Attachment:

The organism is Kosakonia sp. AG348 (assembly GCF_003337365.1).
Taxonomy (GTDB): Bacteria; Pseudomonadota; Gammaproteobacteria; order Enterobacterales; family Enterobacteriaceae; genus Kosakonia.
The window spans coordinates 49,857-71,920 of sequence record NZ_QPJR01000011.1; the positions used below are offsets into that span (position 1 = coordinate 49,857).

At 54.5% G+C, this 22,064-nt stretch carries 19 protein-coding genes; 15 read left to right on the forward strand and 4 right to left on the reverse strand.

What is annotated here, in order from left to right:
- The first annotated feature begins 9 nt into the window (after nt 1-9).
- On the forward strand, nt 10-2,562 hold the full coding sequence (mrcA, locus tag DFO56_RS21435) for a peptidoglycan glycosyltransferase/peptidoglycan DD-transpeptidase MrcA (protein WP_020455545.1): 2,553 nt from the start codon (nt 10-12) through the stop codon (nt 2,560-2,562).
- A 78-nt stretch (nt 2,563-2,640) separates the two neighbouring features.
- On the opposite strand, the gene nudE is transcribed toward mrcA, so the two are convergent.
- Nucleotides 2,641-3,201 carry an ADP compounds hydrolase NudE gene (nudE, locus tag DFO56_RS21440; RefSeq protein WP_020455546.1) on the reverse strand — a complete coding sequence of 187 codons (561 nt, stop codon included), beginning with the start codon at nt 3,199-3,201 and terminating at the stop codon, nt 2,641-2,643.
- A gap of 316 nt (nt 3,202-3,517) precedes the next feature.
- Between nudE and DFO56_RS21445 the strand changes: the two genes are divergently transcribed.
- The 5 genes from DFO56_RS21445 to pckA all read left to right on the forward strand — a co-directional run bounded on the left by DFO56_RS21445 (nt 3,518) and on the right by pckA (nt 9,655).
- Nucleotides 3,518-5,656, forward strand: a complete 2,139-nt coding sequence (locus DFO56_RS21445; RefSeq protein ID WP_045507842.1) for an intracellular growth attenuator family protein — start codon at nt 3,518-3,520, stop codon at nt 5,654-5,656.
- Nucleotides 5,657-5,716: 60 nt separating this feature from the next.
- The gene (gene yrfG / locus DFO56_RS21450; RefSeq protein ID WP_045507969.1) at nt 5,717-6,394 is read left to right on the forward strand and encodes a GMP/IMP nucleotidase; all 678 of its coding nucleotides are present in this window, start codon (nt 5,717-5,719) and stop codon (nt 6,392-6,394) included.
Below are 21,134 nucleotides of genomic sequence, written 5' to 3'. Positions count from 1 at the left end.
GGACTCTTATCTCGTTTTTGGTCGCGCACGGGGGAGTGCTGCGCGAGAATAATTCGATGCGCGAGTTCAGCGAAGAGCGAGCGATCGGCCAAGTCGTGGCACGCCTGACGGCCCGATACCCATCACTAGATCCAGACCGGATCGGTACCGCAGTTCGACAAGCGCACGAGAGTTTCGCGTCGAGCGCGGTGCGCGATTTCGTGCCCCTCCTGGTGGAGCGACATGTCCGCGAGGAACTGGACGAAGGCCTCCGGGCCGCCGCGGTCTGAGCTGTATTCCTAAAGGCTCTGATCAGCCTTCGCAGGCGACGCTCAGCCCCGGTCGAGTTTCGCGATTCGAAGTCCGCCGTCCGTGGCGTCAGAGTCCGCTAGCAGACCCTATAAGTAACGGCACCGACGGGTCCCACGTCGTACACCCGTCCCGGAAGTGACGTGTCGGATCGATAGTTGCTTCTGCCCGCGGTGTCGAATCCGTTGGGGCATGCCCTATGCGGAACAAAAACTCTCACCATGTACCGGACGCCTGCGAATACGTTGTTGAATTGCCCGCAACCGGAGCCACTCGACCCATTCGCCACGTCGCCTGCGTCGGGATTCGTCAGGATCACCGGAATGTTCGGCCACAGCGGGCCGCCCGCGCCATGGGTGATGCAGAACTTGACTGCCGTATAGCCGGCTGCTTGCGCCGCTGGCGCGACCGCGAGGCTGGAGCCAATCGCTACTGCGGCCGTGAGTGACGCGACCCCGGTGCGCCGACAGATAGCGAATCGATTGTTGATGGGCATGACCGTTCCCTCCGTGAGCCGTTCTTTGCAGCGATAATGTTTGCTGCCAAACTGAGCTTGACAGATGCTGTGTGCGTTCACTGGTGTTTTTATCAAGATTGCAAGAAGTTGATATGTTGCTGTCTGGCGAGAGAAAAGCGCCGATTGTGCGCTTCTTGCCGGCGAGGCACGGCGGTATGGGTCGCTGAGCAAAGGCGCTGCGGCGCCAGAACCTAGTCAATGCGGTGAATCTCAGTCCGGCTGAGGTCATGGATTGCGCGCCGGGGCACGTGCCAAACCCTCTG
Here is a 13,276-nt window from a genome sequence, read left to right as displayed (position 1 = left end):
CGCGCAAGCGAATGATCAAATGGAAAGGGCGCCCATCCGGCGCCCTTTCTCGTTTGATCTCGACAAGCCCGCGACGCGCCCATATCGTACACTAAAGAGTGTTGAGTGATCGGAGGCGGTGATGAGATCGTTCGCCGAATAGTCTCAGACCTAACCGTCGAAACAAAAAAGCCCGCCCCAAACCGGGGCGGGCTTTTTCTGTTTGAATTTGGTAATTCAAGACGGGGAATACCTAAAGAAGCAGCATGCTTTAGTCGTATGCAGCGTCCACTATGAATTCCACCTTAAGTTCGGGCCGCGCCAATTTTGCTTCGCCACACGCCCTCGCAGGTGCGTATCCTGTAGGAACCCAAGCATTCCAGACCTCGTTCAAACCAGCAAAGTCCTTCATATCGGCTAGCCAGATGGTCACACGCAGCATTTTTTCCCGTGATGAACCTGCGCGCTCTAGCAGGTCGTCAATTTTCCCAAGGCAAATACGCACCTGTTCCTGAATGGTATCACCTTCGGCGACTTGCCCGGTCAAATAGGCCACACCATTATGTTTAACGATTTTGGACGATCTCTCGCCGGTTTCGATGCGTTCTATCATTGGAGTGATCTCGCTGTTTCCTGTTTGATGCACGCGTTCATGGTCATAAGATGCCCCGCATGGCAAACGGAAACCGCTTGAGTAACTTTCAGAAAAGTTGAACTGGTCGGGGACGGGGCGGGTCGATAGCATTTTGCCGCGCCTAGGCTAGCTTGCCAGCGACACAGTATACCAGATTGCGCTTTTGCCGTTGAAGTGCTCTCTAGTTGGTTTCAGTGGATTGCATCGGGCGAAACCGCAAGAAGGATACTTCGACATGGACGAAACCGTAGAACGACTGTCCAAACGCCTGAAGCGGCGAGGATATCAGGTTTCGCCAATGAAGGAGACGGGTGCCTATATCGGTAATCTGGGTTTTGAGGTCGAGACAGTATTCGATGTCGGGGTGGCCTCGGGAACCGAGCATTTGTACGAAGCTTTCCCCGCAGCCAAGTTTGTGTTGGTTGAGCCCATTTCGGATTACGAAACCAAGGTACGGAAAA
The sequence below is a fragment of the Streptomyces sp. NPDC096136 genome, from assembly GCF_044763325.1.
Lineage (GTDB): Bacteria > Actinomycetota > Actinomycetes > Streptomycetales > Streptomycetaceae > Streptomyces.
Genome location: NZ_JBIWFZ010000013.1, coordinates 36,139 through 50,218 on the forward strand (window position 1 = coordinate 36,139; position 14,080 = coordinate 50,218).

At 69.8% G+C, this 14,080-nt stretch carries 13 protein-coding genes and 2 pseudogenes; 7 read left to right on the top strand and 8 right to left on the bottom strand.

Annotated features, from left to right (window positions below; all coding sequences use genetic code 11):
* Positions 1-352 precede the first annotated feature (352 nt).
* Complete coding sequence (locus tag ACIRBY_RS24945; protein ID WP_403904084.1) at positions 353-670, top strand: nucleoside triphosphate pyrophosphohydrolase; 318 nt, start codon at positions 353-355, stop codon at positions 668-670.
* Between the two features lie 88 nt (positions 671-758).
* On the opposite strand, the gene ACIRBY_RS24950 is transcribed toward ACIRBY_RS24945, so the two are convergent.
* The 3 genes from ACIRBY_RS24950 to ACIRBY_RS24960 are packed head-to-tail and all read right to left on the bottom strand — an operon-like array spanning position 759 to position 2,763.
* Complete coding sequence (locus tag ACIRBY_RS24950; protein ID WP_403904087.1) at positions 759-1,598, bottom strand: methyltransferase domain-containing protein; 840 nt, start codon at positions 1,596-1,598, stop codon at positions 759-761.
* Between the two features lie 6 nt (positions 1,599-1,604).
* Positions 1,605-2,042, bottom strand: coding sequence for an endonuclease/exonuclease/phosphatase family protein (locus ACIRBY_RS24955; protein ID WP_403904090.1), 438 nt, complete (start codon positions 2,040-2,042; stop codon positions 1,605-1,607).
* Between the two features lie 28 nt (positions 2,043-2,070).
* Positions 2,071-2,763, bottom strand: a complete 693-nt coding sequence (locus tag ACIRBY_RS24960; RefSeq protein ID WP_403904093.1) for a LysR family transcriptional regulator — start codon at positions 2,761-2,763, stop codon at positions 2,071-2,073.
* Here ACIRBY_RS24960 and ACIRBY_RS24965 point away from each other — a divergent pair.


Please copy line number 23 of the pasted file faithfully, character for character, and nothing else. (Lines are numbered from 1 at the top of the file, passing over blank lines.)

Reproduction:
Genome location: NZ_JBIWFZ010000013.1, coordinates 36,139 through 50,218 on the forward strand (window position 1 = coordinate 36,139; position 14,080 = coordinate 50,218).